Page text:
I’ve made a conscious decision not to blog about every twist and turn in the climate change legislation debate. While a blogger can’t quite take a “wake me when it’s over” position, I think that periodic updates are going to be more than sufficient. That being said, in the wake of EPA’s issuance of its endangerment finding last week, a brief update seems appropriate.
What’s clear at this point is that at least everyone in the political center favors a legislative approach and hopes that the endangerment finding will ultimately have no practical impact, other than serving as an incentive for Congress to Act. When not only David Crane, CEO of NRG Energy, and James Rogers, CEO of Duke Energy, but also Fred Krupp of EDF take that approach, it’s clear that the middle ground is firmly occupied.
In the meantime, the U.S. Chamber of Commerce is still taking the position that EPA does not have the discretion to regulate greenhouse gases without regulating relatively small emission sources – with the result being economic and political chaos.
The interesting question in all this is one that will probably never get discussed – whether EPA’s issuance of regulations concerning greenhouse gases under the current Clean Air would violate the nondelegation doctrine. From a purely legal point of view, that question was basically answered by the Supreme Court decision in Whitman v. American Trucking Associations, in 2001, in which the Supreme Court concluded that the Congressional grant of authority to EPA to issue NAAQS did not violate the nondelegation doctrine. From a policy perspective, however, it’s difficult to avoid the issue.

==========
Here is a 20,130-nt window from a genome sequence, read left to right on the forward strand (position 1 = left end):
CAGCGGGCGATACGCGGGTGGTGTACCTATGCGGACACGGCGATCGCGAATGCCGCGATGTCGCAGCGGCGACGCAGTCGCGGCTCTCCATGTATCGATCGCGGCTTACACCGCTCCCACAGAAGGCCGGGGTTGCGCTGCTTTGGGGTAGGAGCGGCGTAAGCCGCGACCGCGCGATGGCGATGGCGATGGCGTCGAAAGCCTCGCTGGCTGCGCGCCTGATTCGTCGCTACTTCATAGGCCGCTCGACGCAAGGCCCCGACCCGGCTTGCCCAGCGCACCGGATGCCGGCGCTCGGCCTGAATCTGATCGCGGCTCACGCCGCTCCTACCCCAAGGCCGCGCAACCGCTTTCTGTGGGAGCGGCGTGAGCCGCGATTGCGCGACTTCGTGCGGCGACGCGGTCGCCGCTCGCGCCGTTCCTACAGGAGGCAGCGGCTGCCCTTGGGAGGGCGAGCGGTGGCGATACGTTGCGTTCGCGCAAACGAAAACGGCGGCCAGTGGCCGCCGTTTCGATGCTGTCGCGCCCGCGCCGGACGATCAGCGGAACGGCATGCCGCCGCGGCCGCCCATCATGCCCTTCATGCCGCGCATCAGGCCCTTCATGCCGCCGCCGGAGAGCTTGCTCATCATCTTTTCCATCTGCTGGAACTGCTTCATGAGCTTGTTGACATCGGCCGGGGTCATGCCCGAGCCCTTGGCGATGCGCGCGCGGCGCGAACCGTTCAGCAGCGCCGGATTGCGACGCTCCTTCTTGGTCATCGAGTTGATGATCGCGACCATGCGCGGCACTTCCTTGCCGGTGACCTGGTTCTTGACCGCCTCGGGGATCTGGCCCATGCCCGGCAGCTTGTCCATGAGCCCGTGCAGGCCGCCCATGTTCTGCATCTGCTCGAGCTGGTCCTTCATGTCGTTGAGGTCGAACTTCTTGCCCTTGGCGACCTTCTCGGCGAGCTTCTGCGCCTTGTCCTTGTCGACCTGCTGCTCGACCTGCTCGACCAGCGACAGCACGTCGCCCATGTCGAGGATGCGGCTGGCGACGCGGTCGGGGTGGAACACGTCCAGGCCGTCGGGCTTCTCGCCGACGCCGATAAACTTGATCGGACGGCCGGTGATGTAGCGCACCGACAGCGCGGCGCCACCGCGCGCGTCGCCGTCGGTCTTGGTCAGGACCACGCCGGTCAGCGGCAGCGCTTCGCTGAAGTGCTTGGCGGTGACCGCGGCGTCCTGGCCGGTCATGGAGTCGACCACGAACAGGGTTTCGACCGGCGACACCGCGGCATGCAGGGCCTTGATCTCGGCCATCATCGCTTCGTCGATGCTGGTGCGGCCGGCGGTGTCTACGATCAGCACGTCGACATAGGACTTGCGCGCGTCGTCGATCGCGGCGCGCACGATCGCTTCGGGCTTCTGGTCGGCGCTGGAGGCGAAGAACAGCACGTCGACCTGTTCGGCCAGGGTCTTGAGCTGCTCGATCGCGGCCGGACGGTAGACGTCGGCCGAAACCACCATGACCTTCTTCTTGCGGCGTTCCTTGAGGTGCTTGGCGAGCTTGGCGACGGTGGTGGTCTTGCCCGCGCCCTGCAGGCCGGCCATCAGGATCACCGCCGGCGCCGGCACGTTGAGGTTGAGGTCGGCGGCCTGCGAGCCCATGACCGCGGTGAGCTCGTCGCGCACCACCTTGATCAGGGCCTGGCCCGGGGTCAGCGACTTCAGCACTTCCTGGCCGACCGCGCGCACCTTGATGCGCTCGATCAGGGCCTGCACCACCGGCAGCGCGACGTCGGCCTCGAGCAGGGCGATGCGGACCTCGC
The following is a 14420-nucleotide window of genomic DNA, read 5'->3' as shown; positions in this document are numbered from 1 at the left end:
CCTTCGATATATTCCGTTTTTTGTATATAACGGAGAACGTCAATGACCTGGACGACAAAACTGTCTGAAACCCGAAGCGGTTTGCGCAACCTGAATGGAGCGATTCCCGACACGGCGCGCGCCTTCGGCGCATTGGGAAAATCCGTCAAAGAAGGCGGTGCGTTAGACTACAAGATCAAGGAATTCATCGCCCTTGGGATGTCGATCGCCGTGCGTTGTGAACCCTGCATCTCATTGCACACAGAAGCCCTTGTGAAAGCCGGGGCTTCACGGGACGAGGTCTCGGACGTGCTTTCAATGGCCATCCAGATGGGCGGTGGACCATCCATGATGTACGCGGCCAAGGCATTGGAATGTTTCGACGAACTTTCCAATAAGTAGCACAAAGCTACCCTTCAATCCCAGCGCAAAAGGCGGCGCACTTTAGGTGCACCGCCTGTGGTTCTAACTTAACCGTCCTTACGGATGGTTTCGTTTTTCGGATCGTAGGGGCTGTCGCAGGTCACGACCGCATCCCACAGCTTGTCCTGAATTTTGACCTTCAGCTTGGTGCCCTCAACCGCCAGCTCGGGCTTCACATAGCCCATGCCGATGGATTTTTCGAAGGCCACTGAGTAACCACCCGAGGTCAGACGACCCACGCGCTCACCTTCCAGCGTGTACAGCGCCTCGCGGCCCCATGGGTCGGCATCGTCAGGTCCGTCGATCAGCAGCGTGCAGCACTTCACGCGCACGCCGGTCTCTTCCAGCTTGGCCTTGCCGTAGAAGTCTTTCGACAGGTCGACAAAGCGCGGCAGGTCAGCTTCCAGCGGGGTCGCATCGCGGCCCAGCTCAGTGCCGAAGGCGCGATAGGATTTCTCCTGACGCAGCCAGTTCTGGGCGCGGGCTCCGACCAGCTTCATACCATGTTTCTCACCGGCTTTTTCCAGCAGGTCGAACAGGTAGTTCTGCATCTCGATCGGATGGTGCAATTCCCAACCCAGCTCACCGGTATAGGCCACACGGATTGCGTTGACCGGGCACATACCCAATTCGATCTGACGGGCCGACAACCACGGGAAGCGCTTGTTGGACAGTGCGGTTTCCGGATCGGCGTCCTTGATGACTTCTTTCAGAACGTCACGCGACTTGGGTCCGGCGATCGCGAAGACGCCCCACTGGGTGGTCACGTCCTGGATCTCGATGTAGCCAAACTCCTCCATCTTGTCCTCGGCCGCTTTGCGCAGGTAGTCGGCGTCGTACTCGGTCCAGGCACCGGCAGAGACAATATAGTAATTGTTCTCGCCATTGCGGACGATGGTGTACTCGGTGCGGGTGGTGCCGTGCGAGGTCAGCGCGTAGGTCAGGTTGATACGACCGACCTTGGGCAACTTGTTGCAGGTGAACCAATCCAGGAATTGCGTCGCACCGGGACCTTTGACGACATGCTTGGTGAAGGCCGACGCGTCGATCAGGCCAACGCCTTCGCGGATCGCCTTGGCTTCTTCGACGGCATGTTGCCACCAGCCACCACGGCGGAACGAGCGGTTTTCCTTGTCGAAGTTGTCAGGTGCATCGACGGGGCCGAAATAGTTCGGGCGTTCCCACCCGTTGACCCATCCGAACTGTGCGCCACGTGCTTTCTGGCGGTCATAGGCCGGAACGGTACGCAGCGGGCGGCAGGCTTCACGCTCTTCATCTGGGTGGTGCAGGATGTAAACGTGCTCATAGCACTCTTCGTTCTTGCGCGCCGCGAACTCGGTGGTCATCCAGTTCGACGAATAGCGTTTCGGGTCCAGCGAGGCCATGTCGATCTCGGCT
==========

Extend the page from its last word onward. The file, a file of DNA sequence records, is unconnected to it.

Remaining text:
When Fred Krupp says that Congress is “better suited … to work out the details than EPA,” he is fundamentally making the point that these are legislative decisions and it is appropriate that they be made by our elected legislators. In their heart of hearts, would even the most vociferous advocates of the need to regulate greenhouse gases as soon as possible say that these are decisions that should be made be EPA, rather than Congress? Only if they are willing to admit that they don’t believe in our current version of representative democracy.
It’s unclear where this will all end up, but the prognosticator almost most certain to be correct has to be former EPA depute associate administrator Jason Burnett, who helped draft EPA’s original endangerment filing that the Bush administration declined to issue. As Burnett acknowledged, “there’s no question … that there will be some unintended consequences.”